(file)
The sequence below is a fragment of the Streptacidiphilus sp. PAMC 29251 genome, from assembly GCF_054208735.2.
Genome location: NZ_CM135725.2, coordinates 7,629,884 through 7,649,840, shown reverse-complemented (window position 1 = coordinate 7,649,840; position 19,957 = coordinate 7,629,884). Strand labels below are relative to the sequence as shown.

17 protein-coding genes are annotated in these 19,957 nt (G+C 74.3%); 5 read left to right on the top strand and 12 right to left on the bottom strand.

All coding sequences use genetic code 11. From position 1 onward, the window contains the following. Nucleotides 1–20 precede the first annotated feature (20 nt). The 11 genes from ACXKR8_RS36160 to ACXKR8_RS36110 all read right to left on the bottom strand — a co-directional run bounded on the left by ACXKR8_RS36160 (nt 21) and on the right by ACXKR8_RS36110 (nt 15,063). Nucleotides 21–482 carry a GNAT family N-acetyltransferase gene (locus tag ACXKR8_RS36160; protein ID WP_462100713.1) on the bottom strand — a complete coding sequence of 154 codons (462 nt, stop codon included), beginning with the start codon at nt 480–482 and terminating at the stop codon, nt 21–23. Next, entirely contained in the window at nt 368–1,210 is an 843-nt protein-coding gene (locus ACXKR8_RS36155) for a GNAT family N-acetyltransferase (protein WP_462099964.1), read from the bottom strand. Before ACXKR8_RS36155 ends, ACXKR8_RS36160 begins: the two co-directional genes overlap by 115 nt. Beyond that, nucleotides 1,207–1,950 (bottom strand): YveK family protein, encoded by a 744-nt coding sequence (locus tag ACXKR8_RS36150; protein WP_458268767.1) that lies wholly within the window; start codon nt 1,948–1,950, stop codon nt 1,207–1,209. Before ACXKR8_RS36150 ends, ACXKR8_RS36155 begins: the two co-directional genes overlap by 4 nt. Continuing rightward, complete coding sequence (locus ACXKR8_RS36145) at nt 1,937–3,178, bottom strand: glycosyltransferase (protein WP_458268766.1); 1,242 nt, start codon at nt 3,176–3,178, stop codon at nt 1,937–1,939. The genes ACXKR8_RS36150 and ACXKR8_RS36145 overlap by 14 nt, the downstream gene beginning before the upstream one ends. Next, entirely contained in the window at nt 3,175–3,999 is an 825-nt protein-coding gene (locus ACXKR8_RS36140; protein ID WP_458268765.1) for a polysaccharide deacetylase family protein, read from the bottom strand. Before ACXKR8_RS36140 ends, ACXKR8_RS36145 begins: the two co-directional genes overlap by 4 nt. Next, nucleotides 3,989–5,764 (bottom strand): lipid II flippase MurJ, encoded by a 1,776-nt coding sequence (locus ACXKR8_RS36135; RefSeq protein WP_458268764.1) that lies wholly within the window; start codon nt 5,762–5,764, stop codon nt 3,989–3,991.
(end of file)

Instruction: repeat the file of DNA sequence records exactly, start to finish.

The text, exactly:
The sequence below is a fragment of the Streptacidiphilus sp. PAMC 29251 genome, from assembly GCF_054208735.2.
Genome location: NZ_CM135725.2, coordinates 7,629,884 through 7,649,840, shown reverse-complemented (window position 1 = coordinate 7,649,840; position 19,957 = coordinate 7,629,884). Strand labels below are relative to the sequence as shown.

17 protein-coding genes are annotated in these 19,957 nt (G+C 74.3%); 5 read left to right on the top strand and 12 right to left on the bottom strand.

All coding sequences use genetic code 11. From position 1 onward, the window contains the following. Nucleotides 1–20 precede the first annotated feature (20 nt). The 11 genes from ACXKR8_RS36160 to ACXKR8_RS36110 all read right to left on the bottom strand — a co-directional run bounded on the left by ACXKR8_RS36160 (nt 21) and on the right by ACXKR8_RS36110 (nt 15,063). Nucleotides 21–482 carry a GNAT family N-acetyltransferase gene (locus tag ACXKR8_RS36160; protein ID WP_462100713.1) on the bottom strand — a complete coding sequence of 154 codons (462 nt, stop codon included), beginning with the start codon at nt 480–482 and terminating at the stop codon, nt 21–23. Next, entirely contained in the window at nt 368–1,210 is an 843-nt protein-coding gene (locus ACXKR8_RS36155) for a GNAT family N-acetyltransferase (protein WP_462099964.1), read from the bottom strand. Before ACXKR8_RS36155 ends, ACXKR8_RS36160 begins: the two co-directional genes overlap by 115 nt. Beyond that, nucleotides 1,207–1,950 (bottom strand): YveK family protein, encoded by a 744-nt coding sequence (locus tag ACXKR8_RS36150; protein WP_458268767.1) that lies wholly within the window; start codon nt 1,948–1,950, stop codon nt 1,207–1,209. Before ACXKR8_RS36150 ends, ACXKR8_RS36155 begins: the two co-directional genes overlap by 4 nt. Continuing rightward, complete coding sequence (locus ACXKR8_RS36145) at nt 1,937–3,178, bottom strand: glycosyltransferase (protein WP_458268766.1); 1,242 nt, start codon at nt 3,176–3,178, stop codon at nt 1,937–1,939. The genes ACXKR8_RS36150 and ACXKR8_RS36145 overlap by 14 nt, the downstream gene beginning before the upstream one ends. Next, entirely contained in the window at nt 3,175–3,999 is an 825-nt protein-coding gene (locus ACXKR8_RS36140; protein ID WP_458268765.1) for a polysaccharide deacetylase family protein, read from the bottom strand. Before ACXKR8_RS36140 ends, ACXKR8_RS36145 begins: the two co-directional genes overlap by 4 nt. Next, nucleotides 3,989–5,764 (bottom strand): lipid II flippase MurJ, encoded by a 1,776-nt coding sequence (locus ACXKR8_RS36135; RefSeq protein WP_458268764.1) that lies wholly within the window; start codon nt 5,762–5,764, stop codon nt 3,989–3,991.